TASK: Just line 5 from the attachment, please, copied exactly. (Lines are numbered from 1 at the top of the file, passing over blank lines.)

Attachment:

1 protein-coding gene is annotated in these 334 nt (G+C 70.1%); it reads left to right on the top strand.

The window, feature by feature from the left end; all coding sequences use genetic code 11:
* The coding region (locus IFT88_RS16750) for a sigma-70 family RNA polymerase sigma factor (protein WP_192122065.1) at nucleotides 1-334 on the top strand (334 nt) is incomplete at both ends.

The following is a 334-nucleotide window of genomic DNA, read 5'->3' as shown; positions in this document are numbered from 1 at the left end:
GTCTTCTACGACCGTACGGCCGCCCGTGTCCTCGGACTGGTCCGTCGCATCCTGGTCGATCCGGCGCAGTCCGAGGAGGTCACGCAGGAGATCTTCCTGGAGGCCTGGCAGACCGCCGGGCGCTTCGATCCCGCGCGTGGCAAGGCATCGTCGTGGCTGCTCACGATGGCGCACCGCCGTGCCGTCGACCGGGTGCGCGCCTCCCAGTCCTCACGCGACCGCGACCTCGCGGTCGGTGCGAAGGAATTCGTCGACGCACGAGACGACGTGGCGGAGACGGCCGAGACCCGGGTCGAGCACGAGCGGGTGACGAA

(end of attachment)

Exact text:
GTCTTCTACGACCGTACGGCCGCCCGTGTCCTCGGACTGGTCCGTCGCATCCTGGTCGATCCGGCGCAGTCCGAGGAGGTCACGCAGGAGATCTTCCTGGAGGCCTGGCAGACCGCCGGGCGCTTCGATCCCGCGCGTGGCAAGGCATCGTCGTGGCTGCTCACGATGGCGCACCGCCGTGCCGTCGACCGGGTGCGCGCCTCCCAGTCCTCACGCGACCGCGACCTCGCGGTCGGTGCGAAGGAATTCGTCGACGCACGAGACGACGTGGCGGAGACGGCCGAGACCCGGGTCGAGCACGAGCGGGTGACGAA